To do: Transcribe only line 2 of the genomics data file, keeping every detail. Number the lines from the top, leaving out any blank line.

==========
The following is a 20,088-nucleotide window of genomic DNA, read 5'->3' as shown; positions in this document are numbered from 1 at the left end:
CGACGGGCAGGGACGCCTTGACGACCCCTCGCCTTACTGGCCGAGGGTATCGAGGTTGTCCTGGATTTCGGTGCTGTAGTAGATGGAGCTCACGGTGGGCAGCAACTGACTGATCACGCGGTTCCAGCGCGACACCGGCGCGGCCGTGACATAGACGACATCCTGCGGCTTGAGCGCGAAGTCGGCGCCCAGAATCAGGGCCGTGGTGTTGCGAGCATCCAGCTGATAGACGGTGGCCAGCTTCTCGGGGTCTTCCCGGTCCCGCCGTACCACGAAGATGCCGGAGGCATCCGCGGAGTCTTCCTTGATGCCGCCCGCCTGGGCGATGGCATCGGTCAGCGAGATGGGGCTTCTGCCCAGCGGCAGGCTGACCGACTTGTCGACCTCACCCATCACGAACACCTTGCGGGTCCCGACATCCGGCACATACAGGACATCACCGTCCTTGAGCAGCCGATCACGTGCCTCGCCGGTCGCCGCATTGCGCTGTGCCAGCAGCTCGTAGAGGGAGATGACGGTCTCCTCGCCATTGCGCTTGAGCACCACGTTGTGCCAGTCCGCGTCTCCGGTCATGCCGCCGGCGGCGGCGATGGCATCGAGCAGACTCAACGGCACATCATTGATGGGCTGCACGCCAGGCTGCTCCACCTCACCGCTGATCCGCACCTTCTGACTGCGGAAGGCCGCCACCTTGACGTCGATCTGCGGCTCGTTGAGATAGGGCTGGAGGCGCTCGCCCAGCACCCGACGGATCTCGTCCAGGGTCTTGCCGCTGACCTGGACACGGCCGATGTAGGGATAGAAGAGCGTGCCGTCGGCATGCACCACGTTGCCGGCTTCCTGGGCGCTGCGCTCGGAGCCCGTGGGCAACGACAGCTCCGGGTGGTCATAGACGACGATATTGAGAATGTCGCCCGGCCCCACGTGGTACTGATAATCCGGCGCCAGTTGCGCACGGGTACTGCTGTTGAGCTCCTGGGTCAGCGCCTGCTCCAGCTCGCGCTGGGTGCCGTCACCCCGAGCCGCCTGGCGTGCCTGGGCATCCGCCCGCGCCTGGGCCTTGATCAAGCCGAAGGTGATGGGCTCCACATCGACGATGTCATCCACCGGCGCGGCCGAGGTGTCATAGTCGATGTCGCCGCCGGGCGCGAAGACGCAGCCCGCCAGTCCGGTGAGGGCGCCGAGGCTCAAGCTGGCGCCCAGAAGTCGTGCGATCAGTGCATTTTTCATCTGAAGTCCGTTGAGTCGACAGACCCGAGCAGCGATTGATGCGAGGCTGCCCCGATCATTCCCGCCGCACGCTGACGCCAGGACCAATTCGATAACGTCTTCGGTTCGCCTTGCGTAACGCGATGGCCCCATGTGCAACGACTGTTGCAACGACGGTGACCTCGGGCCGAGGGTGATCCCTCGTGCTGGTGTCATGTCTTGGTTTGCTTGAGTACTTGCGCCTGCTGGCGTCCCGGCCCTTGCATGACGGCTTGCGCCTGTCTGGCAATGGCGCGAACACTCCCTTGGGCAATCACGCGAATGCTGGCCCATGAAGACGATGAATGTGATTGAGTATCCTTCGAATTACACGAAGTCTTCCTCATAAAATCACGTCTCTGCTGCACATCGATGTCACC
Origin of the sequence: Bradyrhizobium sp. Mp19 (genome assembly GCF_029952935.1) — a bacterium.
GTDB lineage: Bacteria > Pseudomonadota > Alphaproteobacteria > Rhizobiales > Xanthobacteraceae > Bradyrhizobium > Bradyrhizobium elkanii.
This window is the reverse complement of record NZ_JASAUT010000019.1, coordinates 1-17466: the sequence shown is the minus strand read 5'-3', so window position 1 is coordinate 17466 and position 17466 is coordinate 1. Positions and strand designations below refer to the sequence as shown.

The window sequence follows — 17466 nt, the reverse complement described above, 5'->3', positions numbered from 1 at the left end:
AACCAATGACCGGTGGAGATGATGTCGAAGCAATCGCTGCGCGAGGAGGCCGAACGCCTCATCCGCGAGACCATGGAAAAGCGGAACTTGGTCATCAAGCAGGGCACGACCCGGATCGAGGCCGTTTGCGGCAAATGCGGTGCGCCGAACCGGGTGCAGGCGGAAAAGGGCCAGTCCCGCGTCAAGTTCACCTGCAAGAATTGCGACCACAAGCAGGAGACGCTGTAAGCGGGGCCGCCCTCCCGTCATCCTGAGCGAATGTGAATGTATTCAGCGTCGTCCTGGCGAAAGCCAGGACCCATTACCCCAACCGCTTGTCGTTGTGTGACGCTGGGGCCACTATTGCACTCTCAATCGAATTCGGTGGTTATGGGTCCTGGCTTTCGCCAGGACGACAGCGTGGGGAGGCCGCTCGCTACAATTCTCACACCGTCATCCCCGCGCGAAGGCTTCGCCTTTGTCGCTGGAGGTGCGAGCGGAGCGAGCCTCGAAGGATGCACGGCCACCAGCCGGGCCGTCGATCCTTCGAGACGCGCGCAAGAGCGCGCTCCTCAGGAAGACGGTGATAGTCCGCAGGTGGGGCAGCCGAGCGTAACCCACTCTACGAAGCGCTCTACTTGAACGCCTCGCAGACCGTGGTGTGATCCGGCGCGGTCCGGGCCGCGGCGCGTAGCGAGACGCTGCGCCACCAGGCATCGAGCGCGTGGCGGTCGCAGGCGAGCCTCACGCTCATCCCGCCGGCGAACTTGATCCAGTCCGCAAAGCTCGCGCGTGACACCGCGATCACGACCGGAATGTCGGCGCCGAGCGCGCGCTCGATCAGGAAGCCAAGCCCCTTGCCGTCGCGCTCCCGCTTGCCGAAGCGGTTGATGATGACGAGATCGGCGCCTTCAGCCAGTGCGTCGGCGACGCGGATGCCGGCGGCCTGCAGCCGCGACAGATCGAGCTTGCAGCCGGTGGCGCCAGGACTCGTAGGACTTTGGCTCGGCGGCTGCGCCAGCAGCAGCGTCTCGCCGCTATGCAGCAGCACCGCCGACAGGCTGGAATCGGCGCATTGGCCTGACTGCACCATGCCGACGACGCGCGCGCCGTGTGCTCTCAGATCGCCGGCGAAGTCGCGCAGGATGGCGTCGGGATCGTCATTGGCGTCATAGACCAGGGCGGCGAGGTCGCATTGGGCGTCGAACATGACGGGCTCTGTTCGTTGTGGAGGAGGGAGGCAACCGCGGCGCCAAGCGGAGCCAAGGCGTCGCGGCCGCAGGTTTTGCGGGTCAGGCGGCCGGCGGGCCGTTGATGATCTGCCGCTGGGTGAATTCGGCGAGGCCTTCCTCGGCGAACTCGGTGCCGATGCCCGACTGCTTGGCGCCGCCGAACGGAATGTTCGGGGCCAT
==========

CGACGGGCAGGGACGCCTTGACGACCCCTCGCCTTACTGGCCGAGGGTATCGAGGTTGTCCTGGATTTCGGTGCTGTAGTAGATGGAGCTCACGGTGGGCAGCAACTGACTGATCACGCGGTTCCAGCGCGACACCGGCGCGGCCGTGACATAGACGACATCCTGCGGCTTGAGCGCGAAGTCGGCGCCCAGAATCAGGGCCGTGGTGTTGCGAGCATCCAGCTGATAGACGGTGGCCAGCTTCTCGGGGTCTTCCCGGTCCCGCCGTACCACGAAGATGCCGGAGGCATCCGCGGAGTCTTCCTTGATGCCGCCCGCCTGGGCGATGGCATCGGTCAGCGAGATGGGGCTTCTGCCCAGCGGCAGGCTGACCGACTTGTCGACCTCACCCATCACGAACACCTTGCGGGTCCCGACATCCGGCACATACAGGACATCACCGTCCTTGAGCAGCCGATCACGTGCCTCGCCGGTCGCCGCATTGCGCTGTGCCAGCAGCTCGTAGAGGGAGATGACGGTCTCCTCGCCATTGCGCTTGAGCACCACGTTGTGCCAGTCCGCGTCTCCGGTCATGCCGCCGGCGGCGGCGATGGCATCGAGCAGACTCAACGGCACATCATTGATGGGCTGCACGCCAGGCTGCTCCACCTCACCGCTGATCCGCACCTTCTGACTGCGGAAGGCCGCCACCTTGACGTCGATCTGCGGCTCGTTGAGATAGGGCTGGAGGCGCTCGCCCAGCACCCGACGGATCTCGTCCAGGGTCTTGCCGCTGACCTGGACACGGCCGATGTAGGGATAGAAGAGCGTGCCGTCGGCATGCACCACGTTGCCGGCTTCCTGGGCGCTGCGCTCGGAGCCCGTGGGCAACGACAGCTCCGGGTGGTCATAGACGACGATATTGAGAATGTCGCCCGGCCCCACGTGGTACTGATAATCCGGCGCCAGTTGCGCACGGGTACTGCTGTTGAGCTCCTGGGTCAGCGCCTGCTCCAGCTCGCGCTGGGTGCCGTCACCCCGAGCCGCCTGGCGTGCCTGGGCATCCGCCCGCGCCTGGGCCTTGATCAAGCCGAAGGTGATGGGCTCCACATCGACGATGTCATCCACCGGCGCGGCCGAGGTGTCATAGTCGATGTCGCCGCCGGGCGCGAAGACGCAGCCCGCCAGTCCGGTGAGGGCGCCGAGGCTCAAGCTGGCGCCCAGAAGTCGTGCGATCAGTGCATTTTTCATCTGAAGTCCGTTGAGTCGACAGACCCGAGCAGCGATTGATGCGAGGCTGCCCCGATCATTCCCGCCGCACGCTGACGCCAGGACCAATTCGATAACGTCTTCGGTTCGCCTTGCGTAACGCGATGGCCCCATGTGCAACGACTGTTGCAACGACGGTGACCTCGGGCCGAGGGTGATCCCTCGTGCTGGTGTCATGTCTTGGTTTGCTTGAGTACTTGCGCCTGCTGGCGTCCCGGCCCTTGCATGACGGCTTGCGCCTGTCTGGCAATGGCGCGAACACTCCCTTGGGCAATCACGCGAATGCTGGCCCATGAAGACGATGAATGTGATTGAGTATCCTTCGAATTACACGAAGTCTTCCTCATAAAATCACGTCTCTGCTGCACATCGATGTCACC